Late farm worker’s artefacts return to Elveden Estate

Lord Iveagh at the Elveden Inn where Betty Grundon, widow of the late Russell Grundon, gifted his co

Lord Iveagh at the Elveden Inn where Betty Grundon, widow of the late Russell Grundon, gifted his collection of artefacts to the Elveden Estate in the newly named Grundon Room. Lord Iveagh and Betty Grundon, daughter Valerie Oxborrow, and family members by Russell's flint findings now framed and exhibited in the Grundon Room PICTURE ANDY ABBOTT - Credit: Archant

A Suffolk farm worker's final wish to return artefacts he collected over a lifetime working on an historic estate to the place they were found was honoured this week.

Lord Iveagh at the Elveden Inn where Betty Grundon, widow of the late Russell Grundon, gifted his co

Lord Iveagh at the Elveden Inn where Betty Grundon, widow of the late Russell Grundon, gifted his collection of artefacts to the Elveden Estate in the newly named Grundon Room. PICTURE ANDY ABBOTT - Credit: Archant

Russell Grundon, who worked on the Elveden Estate near Thetford from 1954 to 2000, became an avid collector of field finds, and these were duly catalogued by the county archaeologist before being returned to him.

They now form the centrepiece of the Grundon Room at the Elveden Inn, which was named in Russell's honour, and officially opened by estate owner Lord Iveagh at a ceremony on Thursday.

The carved stones have been mounted in an oak-framed display case and put on display in the new extension to the inn, which was once the terraced cottage where he lived with wife, Betty, now 83, who was at the ceremony and said it was an emotional occasion.

Betty, who now lives at Elmswell to be near her daughter, Valerie, said: 'He loved collecting, and when he brought them home he was so proud of them.

Lord Iveagh at the Elveden Inn where Betty Grundon, widow of the late Russell Grundon, gifted his co

Lord Iveagh at the Elveden Inn where Betty Grundon, widow of the late Russell Grundon, gifted his collection of artefacts to the Elveden Estate in the newly named Grundon Room. Russell Grundon and wife Betty on their 40th wedding anniversary PICTURE ANDY ABBOTT - Credit: Archant


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'When he was very ill, he said to Valerie: 'Will you make sure they go back to the Elveden Estate?''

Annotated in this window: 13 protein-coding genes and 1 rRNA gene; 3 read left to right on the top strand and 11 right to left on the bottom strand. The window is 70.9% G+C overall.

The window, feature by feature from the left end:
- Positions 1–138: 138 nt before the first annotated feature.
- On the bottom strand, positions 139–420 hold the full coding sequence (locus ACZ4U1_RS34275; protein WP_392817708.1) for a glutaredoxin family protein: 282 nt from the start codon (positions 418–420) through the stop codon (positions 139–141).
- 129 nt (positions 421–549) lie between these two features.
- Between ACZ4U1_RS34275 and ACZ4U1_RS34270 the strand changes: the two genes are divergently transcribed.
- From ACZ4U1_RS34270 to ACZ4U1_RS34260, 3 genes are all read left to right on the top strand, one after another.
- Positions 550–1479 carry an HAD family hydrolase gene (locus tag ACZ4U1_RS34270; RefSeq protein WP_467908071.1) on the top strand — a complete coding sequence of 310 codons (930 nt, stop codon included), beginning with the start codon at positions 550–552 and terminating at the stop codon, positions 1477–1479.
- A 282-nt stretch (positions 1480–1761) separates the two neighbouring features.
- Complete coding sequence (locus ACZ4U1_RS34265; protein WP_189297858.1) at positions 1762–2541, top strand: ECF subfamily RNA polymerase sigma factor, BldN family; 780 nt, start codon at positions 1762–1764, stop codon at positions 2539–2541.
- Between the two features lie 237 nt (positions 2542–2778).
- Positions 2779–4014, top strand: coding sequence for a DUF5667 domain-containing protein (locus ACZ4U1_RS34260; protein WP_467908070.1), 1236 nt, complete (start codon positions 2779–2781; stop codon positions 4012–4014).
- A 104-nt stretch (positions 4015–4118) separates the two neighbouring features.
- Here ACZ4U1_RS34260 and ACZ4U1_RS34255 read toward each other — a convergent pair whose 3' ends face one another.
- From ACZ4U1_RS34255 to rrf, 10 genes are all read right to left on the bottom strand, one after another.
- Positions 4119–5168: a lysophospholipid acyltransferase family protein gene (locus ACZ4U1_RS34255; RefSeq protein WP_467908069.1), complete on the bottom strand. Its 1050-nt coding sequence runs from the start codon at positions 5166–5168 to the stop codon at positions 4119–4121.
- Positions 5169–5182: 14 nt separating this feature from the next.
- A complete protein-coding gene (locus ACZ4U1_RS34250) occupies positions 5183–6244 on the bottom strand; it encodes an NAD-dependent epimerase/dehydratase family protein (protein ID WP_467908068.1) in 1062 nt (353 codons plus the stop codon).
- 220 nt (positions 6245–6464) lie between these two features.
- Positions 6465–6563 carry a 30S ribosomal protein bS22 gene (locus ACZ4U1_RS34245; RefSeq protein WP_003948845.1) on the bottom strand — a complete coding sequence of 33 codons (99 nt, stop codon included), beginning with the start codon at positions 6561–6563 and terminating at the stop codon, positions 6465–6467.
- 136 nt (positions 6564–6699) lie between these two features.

'When he was working on the field in the tea break and lunch break he was always looking - he had an eye to the ground,' said Valerie.

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'He had a leather briefcase and they all had their partitions where they were. They were his pride and joy.'

Lord Iveagh said: 'He obviously loved them and showed me them and showed my father them.

Lord Iveagh at the Elveden Inn where Betty Grundon, widow of the late Russell Grundon, gifted his co

Lord Iveagh at the Elveden Inn where Betty Grundon, widow of the late Russell Grundon, gifted his collection of artefacts to the Elveden Estate in the newly named Grundon Room. Lord Iveagh and Betty Grundon, daughter Valerie Oxborrow, family members and former work colleagues by Russell's flint findings now framed and exhibited in the Grundon Room PICTURE ANDY ABBOTT - Credit: Archant

'Betty suggested they ought to come back to the estate from whence they came. It's a lovely display. It's differing things from differing eras, so there are arrow heads, borers, scrapers, flints for early munitions.

'I was thrilled because we have always been proud to show artefacts found in the locality.'

He said he wanted to make sure the objects were appreciated and not stored away.

'Like a lot of custodians you are faced with what do you do with a lot of lovely things that are given back to the landlord. What do I do to make these things appreciated and relevant to Elveden?'

As Russell Grundon's cottage was being incorporated into a newly-extended Elveden Inn, he felt it was an appropriate home, he explained.

'We have got this extra space which is the latest part of the building to come live,' he said.

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